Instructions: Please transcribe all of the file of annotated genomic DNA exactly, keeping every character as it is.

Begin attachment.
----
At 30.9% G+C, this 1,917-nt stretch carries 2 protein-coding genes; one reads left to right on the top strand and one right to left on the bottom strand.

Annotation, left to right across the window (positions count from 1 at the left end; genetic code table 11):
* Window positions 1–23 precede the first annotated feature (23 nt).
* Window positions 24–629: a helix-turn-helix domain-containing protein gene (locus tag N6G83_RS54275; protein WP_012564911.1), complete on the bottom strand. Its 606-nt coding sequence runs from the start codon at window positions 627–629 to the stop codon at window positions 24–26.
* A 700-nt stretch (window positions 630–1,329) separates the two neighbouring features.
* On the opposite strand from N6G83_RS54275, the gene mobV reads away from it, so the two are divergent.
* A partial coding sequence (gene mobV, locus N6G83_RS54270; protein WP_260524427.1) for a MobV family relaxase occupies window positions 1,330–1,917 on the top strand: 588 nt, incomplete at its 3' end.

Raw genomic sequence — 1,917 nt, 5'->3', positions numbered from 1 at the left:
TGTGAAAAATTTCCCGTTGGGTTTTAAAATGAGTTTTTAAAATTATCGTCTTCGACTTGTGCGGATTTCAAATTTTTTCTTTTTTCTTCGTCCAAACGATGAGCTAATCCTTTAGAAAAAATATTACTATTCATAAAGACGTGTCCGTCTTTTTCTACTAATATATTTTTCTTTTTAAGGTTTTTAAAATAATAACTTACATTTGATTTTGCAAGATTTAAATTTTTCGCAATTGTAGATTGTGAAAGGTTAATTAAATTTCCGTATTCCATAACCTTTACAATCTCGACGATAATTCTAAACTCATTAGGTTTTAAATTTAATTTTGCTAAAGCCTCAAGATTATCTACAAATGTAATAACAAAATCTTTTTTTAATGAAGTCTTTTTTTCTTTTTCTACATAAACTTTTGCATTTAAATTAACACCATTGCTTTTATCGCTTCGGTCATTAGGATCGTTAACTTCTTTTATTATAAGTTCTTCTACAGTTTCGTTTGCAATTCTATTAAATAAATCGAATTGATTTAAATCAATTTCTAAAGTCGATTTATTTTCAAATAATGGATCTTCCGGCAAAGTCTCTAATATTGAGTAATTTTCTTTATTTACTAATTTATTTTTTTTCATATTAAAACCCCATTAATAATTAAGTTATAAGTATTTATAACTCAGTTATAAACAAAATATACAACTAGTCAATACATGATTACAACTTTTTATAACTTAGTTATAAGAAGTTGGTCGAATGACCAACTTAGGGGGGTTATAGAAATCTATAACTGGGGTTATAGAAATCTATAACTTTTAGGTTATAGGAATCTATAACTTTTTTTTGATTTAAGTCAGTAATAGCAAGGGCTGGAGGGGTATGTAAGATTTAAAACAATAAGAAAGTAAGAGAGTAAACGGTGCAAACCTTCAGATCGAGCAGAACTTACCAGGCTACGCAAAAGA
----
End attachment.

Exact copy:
At 30.9% G+C, this 1,917-nt stretch carries 2 protein-coding genes; one reads left to right on the top strand and one right to left on the bottom strand.

Annotation, left to right across the window (positions count from 1 at the left end; genetic code table 11):
* Window positions 1–23 precede the first annotated feature (23 nt).
* Window positions 24–629: a helix-turn-helix domain-containing protein gene (locus tag N6G83_RS54275; protein WP_012564911.1), complete on the bottom strand. Its 606-nt coding sequence runs from the start codon at window positions 627–629 to the stop codon at window positions 24–26.
* A 700-nt stretch (window positions 630–1,329) separates the two neighbouring features.
* On the opposite strand from N6G83_RS54275, the gene mobV reads away from it, so the two are divergent.
* A partial coding sequence (gene mobV, locus N6G83_RS54270; protein WP_260524427.1) for a MobV family relaxase occupies window positions 1,330–1,917 on the top strand: 588 nt, incomplete at its 3' end.

Raw genomic sequence — 1,917 nt, 5'->3', positions numbered from 1 at the left:
TGTGAAAAATTTCCCGTTGGGTTTTAAAATGAGTTTTTAAAATTATCGTCTTCGACTTGTGCGGATTTCAAATTTTTTCTTTTTTCTTCGTCCAAACGATGAGCTAATCCTTTAGAAAAAATATTACTATTCATAAAGACGTGTCCGTCTTTTTCTACTAATATATTTTTCTTTTTAAGGTTTTTAAAATAATAACTTACATTTGATTTTGCAAGATTTAAATTTTTCGCAATTGTAGATTGTGAAAGGTTAATTAAATTTCCGTATTCCATAACCTTTACAATCTCGACGATAATTCTAAACTCATTAGGTTTTAAATTTAATTTTGCTAAAGCCTCAAGATTATCTACAAATGTAATAACAAAATCTTTTTTTAATGAAGTCTTTTTTTCTTTTTCTACATAAACTTTTGCATTTAAATTAACACCATTGCTTTTATCGCTTCGGTCATTAGGATCGTTAACTTCTTTTATTATAAGTTCTTCTACAGTTTCGTTTGCAATTCTATTAAATAAATCGAATTGATTTAAATCAATTTCTAAAGTCGATTTATTTTCAAATAATGGATCTTCCGGCAAAGTCTCTAATATTGAGTAATTTTCTTTATTTACTAATTTATTTTTTTTCATATTAAAACCCCATTAATAATTAAGTTATAAGTATTTATAACTCAGTTATAAACAAAATATACAACTAGTCAATACATGATTACAACTTTTTATAACTTAGTTATAAGAAGTTGGTCGAATGACCAACTTAGGGGGGTTATAGAAATCTATAACTGGGGTTATAGAAATCTATAACTTTTAGGTTATAGGAATCTATAACTTTTTTTTGATTTAAGTCAGTAATAGCAAGGGCTGGAGGGGTATGTAAGATTTAAAACAATAAGAAAGTAAGAGAGTAAACGGTGCAAACCTTCAGATCGAGCAGAACTTACCAGGCTACGCAAAAGA